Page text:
You also have the political risk that some government employee could put some last minute kibosh on the project.  Think of that poor developer who discovered that he was excavating into an ancient Indian burial ground; or perhaps the City Council increases the parking requirement at the last moment.  Then there is construction risk.  Imagine a crane falling or dropping an expensive beam.

Then you have marketing risk.  Are the condo's that are you are building going to sell at their projected sales prices?  Is your new office space going to lease at your pro forma rents?  Let's face it, a million thing can, and do, go wrong on commercial construction projects.

As a result, banks are demanding a ton of equity in their construction deals.  During the go-go days before the Dot Com Meltdown, banks were making commercial construction loans of 90% loan-to-cost.  Many got slaughtered when commercial real estate collapsed by 45% after the dot-com stocks melted down.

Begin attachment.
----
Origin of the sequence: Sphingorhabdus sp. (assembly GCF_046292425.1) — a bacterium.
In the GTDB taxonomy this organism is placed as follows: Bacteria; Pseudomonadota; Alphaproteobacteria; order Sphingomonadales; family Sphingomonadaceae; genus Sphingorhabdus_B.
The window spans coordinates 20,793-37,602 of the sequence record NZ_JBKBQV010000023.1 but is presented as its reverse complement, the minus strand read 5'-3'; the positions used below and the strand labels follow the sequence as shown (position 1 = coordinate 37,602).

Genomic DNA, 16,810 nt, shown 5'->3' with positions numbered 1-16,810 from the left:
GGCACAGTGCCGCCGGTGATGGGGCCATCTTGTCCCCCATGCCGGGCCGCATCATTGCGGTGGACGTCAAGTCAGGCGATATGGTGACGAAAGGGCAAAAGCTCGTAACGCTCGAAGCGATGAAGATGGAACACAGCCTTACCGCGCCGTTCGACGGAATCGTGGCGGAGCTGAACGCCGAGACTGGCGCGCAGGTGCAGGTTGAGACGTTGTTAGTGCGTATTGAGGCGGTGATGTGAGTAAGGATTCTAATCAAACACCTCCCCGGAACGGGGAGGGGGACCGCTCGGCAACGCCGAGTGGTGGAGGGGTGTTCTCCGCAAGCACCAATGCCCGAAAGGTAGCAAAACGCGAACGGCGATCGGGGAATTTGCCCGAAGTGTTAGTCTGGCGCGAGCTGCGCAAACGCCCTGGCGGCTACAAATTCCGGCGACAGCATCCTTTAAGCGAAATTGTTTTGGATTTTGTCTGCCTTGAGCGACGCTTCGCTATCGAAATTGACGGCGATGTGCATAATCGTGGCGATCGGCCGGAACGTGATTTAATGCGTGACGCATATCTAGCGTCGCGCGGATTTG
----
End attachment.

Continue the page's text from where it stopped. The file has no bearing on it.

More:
Eight years later, after the commercial real estate market recovered, banks were making commercial construction loans of 80% loan-to-cost.  Then the Subprime Mortgage Crisis struck, and banks once again got slaughtered in commercial construction lending.

In the wake of the Great Recession, banks regulators really clamped down on commercial construction lending.  Loan-to-cost ratios in excess of 70% were strongly discouraged.  Requiring the developer to contribute 30% of the Total Cost of a development project is a deal killer.  Commercial construction has never recovered to pre-crash levels.

The good news is that a few banks - much less than half the banks - are once again making construction loans up to 80% loan-to-cost.  This still requires that the developer contribute a whopping 20% of the total cost of the project.  The good news is that under the JOBS Act, it is much easier to raise equity dollars these days.

Need Equity Dollars?